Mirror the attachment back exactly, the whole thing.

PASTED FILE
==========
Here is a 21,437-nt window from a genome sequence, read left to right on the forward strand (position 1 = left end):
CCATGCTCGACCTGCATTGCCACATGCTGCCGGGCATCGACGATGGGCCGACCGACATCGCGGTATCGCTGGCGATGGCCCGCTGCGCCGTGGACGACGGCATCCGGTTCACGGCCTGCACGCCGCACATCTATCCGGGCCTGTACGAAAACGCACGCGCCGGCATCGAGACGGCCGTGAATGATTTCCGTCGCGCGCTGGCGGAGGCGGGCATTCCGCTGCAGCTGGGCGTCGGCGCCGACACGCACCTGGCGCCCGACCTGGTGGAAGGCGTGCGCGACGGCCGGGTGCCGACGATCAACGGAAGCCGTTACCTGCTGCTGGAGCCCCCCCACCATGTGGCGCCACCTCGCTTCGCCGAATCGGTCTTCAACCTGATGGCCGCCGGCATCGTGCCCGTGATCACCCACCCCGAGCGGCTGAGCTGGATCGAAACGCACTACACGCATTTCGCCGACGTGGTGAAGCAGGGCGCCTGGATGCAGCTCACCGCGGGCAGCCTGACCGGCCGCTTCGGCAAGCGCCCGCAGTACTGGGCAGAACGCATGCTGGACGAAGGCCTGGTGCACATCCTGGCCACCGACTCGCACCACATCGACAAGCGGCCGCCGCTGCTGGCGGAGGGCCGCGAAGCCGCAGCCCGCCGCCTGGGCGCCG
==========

Here is a 21,437-nt window from a genome sequence, read left to right on the forward strand (position 1 = left end):
CCATGCTCGACCTGCATTGCCACATGCTGCCGGGCATCGACGATGGGCCGACCGACATCGCGGTATCGCTGGCGATGGCCCGCTGCGCCGTGGACGACGGCATCCGGTTCACGGCCTGCACGCCGCACATCTATCCGGGCCTGTACGAAAACGCACGCGCCGGCATCGAGACGGCCGTGAATGATTTCCGTCGCGCGCTGGCGGAGGCGGGCATTCCGCTGCAGCTGGGCGTCGGCGCCGACACGCACCTGGCGCCCGACCTGGTGGAAGGCGTGCGCGACGGCCGGGTGCCGACGATCAACGGAAGCCGTTACCTGCTGCTGGAGCCCCCCCACCATGTGGCGCCACCTCGCTTCGCCGAATCGGTCTTCAACCTGATGGCCGCCGGCATCGTGCCCGTGATCACCCACCCCGAGCGGCTGAGCTGGATCGAAACGCACTACACGCATTTCGCCGACGTGGTGAAGCAGGGCGCCTGGATGCAGCTCACCGCGGGCAGCCTGACCGGCCGCTTCGGCAAGCGCCCGCAGTACTGGGCAGAACGCATGCTGGACGAAGGCCTGGTGCACATCCTGGCCACCGACTCGCACCACATCGACAAGCGGCCGCCGCTGCTGGCGGAGGGCCGCGAAGCCGCAGCCCGCCGCCTGGGCGCCG